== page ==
Within the next two articles, I will be taking you through the various aspects of these topics giving you a better understanding of the considerations required by the OH nurse or practitioner.

The next article in this series will aim to build upon the foundations of psychological theory and resilience, in particular exploring the influencing factors of both the individual and organisational resilience and its impact within the workplace.

The final article in the series will take a proactive view of resilience, focusing on health hygiene areas that OH practitioners can explore with their clients to increase an individual’s proactive engagement with resilience.

References

Abiola T and Udofia O (2011). “Psychometric assessment of the Wagnild and Young’s Resilience Scale in Kano, Nigeria”. BMC Research Notes 4, pp.509-513.

Ackerman C (2020). “How to measure resilience with these eight resilience scales”, Positive Psychology, available online at https://positivepsychology.com/3-resilience-scales/

Bandura A (2006). “Guide for constructing self-efficacy scales”. In Pajares F and Urdan T (eds). Self-efficacy beliefs of adolescents, pp.307-337.

Chowdhury M (2020). “What is emotional resilience and how to build it”. Positive Psychology, April 2020, www.positivepsychology.com

The Connor-Davidson Resilience Scale, http://www.connordavidson-resiliencescale.com/

Ellis A (1956). “An operational reformulation of some of the basic principles of psychoanalysis”. In Feigl H and Scriven M (eds). The foundations of science and the concepts of psychology and psychoanalysis. (pp 131-154). Minneapolis: University of Minnesota Press. (Also: Psychoanalytic Review, 43, pp.163-180).

Gonzalez S, Moore E, Newton M, and Galli N (2015). “Validity and reliability of the Connor-Davidson Resilience Scale (CD-RISC) in competitive sport”. Psychology of Sport and Exercise, 23, March 2016, pp31-39. Available online at https://www.sciencedirect.com/science/article/pii/S1469029215300194

The Resilience Scale, https://hr.un.org/sites/hr.un.org/files/The%20Resilience%20Scale%20%28Wagnild%20%26%20Young%29_0.pdf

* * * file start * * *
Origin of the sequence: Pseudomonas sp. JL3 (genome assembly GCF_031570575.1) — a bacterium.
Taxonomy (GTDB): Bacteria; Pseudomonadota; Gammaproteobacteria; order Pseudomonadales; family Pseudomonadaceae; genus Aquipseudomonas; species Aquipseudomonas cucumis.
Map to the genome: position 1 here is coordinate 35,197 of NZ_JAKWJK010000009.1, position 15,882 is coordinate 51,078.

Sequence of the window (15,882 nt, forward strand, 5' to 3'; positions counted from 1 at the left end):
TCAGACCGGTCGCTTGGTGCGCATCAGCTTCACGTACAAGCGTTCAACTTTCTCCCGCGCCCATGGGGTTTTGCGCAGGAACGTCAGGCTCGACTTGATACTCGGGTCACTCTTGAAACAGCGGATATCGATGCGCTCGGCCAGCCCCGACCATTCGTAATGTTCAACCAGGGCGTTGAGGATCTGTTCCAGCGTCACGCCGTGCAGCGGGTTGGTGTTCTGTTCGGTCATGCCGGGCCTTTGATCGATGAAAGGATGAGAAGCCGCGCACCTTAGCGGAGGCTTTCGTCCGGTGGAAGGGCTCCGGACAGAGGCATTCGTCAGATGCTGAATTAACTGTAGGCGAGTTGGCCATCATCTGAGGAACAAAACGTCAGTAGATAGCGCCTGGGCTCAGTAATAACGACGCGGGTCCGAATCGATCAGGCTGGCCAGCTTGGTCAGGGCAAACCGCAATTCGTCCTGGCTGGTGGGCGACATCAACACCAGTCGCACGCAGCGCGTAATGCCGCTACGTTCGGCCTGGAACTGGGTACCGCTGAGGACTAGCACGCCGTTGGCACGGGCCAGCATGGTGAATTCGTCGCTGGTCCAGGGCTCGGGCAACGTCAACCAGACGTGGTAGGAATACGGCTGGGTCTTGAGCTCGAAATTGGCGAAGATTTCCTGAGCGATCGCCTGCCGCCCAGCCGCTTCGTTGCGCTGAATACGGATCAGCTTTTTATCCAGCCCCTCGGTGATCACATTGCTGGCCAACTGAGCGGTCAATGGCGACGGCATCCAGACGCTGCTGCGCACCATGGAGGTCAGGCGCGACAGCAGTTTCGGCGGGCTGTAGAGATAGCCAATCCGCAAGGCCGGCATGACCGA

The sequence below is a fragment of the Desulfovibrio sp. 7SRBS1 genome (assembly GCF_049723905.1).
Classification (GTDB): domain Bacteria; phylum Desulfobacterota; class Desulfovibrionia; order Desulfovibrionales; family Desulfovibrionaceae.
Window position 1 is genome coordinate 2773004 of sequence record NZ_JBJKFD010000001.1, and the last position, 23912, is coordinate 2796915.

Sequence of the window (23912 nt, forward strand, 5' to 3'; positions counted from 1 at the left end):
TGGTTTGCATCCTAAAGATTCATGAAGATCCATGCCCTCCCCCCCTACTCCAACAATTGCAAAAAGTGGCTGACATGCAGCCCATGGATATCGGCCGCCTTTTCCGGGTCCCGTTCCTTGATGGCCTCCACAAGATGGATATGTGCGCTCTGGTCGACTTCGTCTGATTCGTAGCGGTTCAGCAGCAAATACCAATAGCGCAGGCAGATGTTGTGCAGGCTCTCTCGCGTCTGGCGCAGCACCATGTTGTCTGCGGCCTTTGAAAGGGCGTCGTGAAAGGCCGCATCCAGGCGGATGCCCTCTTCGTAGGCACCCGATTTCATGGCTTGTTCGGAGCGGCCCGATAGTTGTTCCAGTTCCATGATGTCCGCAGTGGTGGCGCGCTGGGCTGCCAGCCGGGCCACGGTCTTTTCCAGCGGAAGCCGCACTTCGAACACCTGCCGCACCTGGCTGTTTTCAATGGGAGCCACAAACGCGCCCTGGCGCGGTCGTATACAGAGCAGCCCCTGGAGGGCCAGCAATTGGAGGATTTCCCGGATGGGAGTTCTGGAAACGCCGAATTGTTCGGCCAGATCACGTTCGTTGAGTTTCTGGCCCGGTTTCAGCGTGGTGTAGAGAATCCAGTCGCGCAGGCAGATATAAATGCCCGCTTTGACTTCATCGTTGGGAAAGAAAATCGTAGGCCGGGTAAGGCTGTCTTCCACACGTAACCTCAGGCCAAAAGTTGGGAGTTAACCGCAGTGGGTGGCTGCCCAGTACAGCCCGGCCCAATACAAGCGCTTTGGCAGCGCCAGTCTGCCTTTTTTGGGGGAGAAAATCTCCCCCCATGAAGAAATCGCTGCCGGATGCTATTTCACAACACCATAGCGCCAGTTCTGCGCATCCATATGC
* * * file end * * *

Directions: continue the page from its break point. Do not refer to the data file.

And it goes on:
Friborg O, Hjemdal O, Rosenvinge JH, Martinussen M (2003). “A new rating scale for adult resilience: what are the central protective resources behind healthy adjustment?”. Int Journal Methods Psychiatric Res, 2003; 12(2): pp.65-76.

Friborg O, Barlaug D, Martinussen M, Rosenvinge JH, Hjemdal O (2005). “Resilience in relation to personality and intelligence”. Int Journal Methods Psychiatric Res, 2005; 14(1): pp.29-42.

Johnston-Wilder S, Goodall J, Almehrz H (2018). “Overcoming Statistical Helplessness and Developing Statistical Resilience in Learners: An Illustrative, Collaborative, Phenomenological Study” Creative Education, 2018, 9, pp.1105-1122.

Kobasa S C (1979). “Stressful life events, personality, and health: An inquiry into hardiness”. Journal of Personality and Social Psychology, 37(1), pp.1-11.

Ponce-Garcia E, Madewell A, Kennison S (2015). “The Development of the Scale of Protective Factors: Resilience in a Violent Trauma Sample”, Violence and Victims, volume 30, number 5, 2015.

Rotter J B (1966). “Generalized expectancies for internal versus external control of reinforcement”. Psychological Monographs, 80, pp.609-611.

Rossouw, P and Rossouw, J (2016). “The Predictive 6-Factor Resilience Scale: Neurobiological Fundamentals and Organizational Application.” International Journal of Neuropsychotherapy, vo1 l4, issue 1, 2016.

Seligman, M (2011). “Flourish: a visionary new understanding of happiness and well-being”. New York, NY: Free Press.

Selgman M (2018). “PERMA and the building blocks of well-being”. The Journal of Positive Psychology, vol 13, https://doi.org/10.1080/17439760.2018.1437466

Smith B W, Dalen J, Wiggins K, Tooley E, Christopher P, and Bernard J (2008). “The brief resilience scale: assessing the ability to bounce back”. International journal of behavioral medicine 15(3), pp.194-200

Windle G, Bennett K M, and Noyes J (2011). “A methodological review of resilience measurement scales”. Health and quality of life outcomes, 9, 8 (2011). Available online at https://hqlo.biomedcentral.com/articles/10.1186/1477-7525-9-8